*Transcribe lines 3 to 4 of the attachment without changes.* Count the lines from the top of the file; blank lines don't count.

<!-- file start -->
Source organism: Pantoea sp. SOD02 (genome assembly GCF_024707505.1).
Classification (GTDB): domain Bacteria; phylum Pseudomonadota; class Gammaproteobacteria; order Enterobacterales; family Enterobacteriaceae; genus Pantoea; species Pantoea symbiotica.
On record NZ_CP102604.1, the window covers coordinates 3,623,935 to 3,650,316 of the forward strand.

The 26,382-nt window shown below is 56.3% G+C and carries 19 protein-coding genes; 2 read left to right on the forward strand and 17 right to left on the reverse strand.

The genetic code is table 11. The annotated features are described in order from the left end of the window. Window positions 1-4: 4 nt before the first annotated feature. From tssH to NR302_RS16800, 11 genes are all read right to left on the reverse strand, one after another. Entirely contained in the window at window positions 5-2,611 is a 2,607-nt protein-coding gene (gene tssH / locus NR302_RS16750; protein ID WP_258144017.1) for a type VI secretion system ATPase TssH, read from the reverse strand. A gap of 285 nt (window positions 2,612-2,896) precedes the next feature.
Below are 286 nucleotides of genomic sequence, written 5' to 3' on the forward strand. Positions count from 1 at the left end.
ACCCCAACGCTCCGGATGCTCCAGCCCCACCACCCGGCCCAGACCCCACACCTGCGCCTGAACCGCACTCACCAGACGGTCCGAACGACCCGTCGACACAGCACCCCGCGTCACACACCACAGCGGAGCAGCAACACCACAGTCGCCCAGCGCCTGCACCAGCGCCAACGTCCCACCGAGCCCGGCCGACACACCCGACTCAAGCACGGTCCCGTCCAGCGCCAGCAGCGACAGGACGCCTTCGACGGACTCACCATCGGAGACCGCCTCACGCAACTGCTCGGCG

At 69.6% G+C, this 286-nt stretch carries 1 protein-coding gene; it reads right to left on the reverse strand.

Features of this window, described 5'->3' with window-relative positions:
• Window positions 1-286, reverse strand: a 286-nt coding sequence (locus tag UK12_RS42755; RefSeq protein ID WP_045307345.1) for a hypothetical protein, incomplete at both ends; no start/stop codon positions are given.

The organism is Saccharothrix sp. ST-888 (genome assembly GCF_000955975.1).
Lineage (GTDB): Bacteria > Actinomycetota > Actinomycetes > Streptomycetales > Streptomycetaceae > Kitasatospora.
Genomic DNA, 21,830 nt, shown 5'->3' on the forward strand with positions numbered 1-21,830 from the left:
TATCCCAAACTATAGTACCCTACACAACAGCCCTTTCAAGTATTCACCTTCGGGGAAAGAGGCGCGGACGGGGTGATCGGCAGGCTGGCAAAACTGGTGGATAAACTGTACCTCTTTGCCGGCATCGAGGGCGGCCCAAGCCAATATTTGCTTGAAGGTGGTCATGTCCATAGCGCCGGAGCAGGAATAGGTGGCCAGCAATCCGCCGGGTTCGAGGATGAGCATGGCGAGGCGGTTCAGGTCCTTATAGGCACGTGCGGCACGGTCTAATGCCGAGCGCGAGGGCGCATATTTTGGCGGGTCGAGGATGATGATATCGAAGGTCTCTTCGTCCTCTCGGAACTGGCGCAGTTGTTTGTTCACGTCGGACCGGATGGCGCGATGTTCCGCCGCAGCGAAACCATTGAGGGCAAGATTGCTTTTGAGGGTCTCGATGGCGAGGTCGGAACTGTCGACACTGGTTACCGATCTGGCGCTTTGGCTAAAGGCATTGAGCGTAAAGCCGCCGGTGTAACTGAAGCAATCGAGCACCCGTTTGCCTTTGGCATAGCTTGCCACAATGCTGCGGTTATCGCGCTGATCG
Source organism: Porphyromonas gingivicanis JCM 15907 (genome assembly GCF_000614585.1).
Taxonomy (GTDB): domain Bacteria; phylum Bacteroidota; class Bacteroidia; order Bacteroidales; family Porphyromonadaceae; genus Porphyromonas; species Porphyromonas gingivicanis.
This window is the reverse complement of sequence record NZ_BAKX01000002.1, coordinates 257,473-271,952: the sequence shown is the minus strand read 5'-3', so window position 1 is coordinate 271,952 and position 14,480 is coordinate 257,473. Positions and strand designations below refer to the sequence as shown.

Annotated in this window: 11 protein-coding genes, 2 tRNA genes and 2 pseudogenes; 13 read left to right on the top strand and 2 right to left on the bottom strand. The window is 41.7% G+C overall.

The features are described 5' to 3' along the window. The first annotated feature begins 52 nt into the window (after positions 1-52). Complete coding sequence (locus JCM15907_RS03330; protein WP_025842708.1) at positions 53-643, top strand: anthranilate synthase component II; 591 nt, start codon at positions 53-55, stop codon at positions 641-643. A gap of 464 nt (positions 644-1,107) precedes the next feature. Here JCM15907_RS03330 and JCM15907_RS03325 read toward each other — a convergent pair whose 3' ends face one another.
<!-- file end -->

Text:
On record NZ_CP102604.1, the window covers coordinates 3,623,935 to 3,650,316 of the forward strand.

The 26,382-nt window shown below is 56.3% G+C and carries 19 protein-coding genes; 2 read left to right on the forward strand and 17 right to left on the reverse strand.